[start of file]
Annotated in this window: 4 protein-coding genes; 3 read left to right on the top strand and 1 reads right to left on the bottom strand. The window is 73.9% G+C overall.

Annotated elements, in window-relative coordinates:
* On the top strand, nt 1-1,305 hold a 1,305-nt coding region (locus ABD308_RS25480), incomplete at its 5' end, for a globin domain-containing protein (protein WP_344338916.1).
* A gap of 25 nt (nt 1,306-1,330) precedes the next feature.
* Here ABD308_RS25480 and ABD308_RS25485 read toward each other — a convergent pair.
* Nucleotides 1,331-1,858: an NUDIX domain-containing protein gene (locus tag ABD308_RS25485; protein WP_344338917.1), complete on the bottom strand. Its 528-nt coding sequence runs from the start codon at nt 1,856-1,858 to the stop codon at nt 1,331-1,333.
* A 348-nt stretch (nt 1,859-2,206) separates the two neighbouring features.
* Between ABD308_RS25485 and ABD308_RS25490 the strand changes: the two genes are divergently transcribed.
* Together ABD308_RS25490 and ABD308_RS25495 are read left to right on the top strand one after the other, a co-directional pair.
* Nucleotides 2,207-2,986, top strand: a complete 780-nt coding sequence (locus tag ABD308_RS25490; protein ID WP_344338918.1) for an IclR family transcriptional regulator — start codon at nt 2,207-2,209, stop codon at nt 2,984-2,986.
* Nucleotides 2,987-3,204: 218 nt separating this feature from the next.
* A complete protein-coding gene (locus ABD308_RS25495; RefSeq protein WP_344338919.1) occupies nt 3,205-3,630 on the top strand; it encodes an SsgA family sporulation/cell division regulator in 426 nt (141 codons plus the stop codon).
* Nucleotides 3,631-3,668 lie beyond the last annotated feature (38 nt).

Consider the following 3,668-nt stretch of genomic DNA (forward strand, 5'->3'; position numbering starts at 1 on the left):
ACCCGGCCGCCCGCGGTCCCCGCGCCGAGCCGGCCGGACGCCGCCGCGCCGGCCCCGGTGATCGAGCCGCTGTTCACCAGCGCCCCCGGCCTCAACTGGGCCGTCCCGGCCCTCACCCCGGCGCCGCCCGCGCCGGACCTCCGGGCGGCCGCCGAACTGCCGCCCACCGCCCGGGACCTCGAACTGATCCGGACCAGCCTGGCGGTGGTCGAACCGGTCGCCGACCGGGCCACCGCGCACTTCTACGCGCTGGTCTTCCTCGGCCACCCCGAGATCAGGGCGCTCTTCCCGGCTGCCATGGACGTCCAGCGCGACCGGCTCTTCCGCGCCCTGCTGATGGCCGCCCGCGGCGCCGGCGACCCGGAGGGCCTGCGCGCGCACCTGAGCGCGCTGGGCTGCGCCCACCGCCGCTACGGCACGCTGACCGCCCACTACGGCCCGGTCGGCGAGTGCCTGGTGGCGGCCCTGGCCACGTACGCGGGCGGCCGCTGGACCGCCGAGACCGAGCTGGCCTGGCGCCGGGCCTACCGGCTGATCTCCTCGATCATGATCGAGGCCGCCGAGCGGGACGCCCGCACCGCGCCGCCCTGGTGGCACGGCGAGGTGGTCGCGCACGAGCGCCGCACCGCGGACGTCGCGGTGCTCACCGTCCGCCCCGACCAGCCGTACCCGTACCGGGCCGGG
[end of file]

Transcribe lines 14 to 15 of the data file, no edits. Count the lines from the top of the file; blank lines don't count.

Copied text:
Consider the following 3,668-nt stretch of genomic DNA (forward strand, 5'->3'; position numbering starts at 1 on the left):
ACCCGGCCGCCCGCGGTCCCCGCGCCGAGCCGGCCGGACGCCGCCGCGCCGGCCCCGGTGATCGAGCCGCTGTTCACCAGCGCCCCCGGCCTCAACTGGGCCGTCCCGGCCCTCACCCCGGCGCCGCCCGCGCCGGACCTCCGGGCGGCCGCCGAACTGCCGCCCACCGCCCGGGACCTCGAACTGATCCGGACCAGCCTGGCGGTGGTCGAACCGGTCGCCGACCGGGCCACCGCGCACTTCTACGCGCTGGTCTTCCTCGGCCACCCCGAGATCAGGGCGCTCTTCCCGGCTGCCATGGACGTCCAGCGCGACCGGCTCTTCCGCGCCCTGCTGATGGCCGCCCGCGGCGCCGGCGACCCGGAGGGCCTGCGCGCGCACCTGAGCGCGCTGGGCTGCGCCCACCGCCGCTACGGCACGCTGACCGCCCACTACGGCCCGGTCGGCGAGTGCCTGGTGGCGGCCCTGGCCACGTACGCGGGCGGCCGCTGGACCGCCGAGACCGAGCTGGCCTGGCGCCGGGCCTACCGGCTGATCTCCTCGATCATGATCGAGGCCGCCGAGCGGGACGCCCGCACCGCGCCGCCCTGGTGGCACGGCGAGGTGGTCGCGCACGAGCGCCGCACCGCGGACGTCGCGGTGCTCACCGTCCGCCCCGACCAGCCGTACCCGTACCGGGCCGGG